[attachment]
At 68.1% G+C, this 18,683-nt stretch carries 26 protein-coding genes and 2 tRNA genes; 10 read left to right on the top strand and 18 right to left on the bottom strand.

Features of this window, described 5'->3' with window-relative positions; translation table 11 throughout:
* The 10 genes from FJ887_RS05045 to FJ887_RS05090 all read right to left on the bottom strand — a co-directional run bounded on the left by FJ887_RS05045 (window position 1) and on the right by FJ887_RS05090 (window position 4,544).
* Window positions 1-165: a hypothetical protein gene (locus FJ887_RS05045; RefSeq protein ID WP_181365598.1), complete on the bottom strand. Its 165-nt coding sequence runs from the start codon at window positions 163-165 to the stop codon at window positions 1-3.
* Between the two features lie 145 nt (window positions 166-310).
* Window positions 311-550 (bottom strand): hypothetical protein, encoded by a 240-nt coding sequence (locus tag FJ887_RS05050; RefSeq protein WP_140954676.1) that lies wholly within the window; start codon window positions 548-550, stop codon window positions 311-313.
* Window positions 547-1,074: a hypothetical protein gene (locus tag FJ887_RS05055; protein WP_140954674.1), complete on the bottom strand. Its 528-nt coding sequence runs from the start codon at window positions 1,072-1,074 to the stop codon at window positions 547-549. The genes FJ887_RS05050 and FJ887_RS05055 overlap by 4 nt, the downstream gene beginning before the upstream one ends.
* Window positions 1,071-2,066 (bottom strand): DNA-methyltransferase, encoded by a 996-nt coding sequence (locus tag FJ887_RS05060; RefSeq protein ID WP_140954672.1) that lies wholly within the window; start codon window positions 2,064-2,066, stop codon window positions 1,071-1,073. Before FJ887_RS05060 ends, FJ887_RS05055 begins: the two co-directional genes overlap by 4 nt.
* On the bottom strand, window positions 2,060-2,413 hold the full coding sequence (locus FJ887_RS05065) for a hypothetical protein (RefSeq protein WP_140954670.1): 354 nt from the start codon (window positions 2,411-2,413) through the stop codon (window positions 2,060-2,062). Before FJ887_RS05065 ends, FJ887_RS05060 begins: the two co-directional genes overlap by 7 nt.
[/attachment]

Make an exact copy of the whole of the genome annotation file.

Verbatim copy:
At 68.1% G+C, this 18,683-nt stretch carries 26 protein-coding genes and 2 tRNA genes; 10 read left to right on the top strand and 18 right to left on the bottom strand.

Features of this window, described 5'->3' with window-relative positions; translation table 11 throughout:
* The 10 genes from FJ887_RS05045 to FJ887_RS05090 all read right to left on the bottom strand — a co-directional run bounded on the left by FJ887_RS05045 (window position 1) and on the right by FJ887_RS05090 (window position 4,544).
* Window positions 1-165: a hypothetical protein gene (locus FJ887_RS05045; RefSeq protein ID WP_181365598.1), complete on the bottom strand. Its 165-nt coding sequence runs from the start codon at window positions 163-165 to the stop codon at window positions 1-3.
* Between the two features lie 145 nt (window positions 166-310).
* Window positions 311-550 (bottom strand): hypothetical protein, encoded by a 240-nt coding sequence (locus tag FJ887_RS05050; RefSeq protein WP_140954676.1) that lies wholly within the window; start codon window positions 548-550, stop codon window positions 311-313.
* Window positions 547-1,074: a hypothetical protein gene (locus tag FJ887_RS05055; protein WP_140954674.1), complete on the bottom strand. Its 528-nt coding sequence runs from the start codon at window positions 1,072-1,074 to the stop codon at window positions 547-549. The genes FJ887_RS05050 and FJ887_RS05055 overlap by 4 nt, the downstream gene beginning before the upstream one ends.
* Window positions 1,071-2,066 (bottom strand): DNA-methyltransferase, encoded by a 996-nt coding sequence (locus tag FJ887_RS05060; RefSeq protein ID WP_140954672.1) that lies wholly within the window; start codon window positions 2,064-2,066, stop codon window positions 1,071-1,073. Before FJ887_RS05060 ends, FJ887_RS05055 begins: the two co-directional genes overlap by 4 nt.
* On the bottom strand, window positions 2,060-2,413 hold the full coding sequence (locus FJ887_RS05065) for a hypothetical protein (RefSeq protein WP_140954670.1): 354 nt from the start codon (window positions 2,411-2,413) through the stop codon (window positions 2,060-2,062). Before FJ887_RS05065 ends, FJ887_RS05060 begins: the two co-directional genes overlap by 7 nt.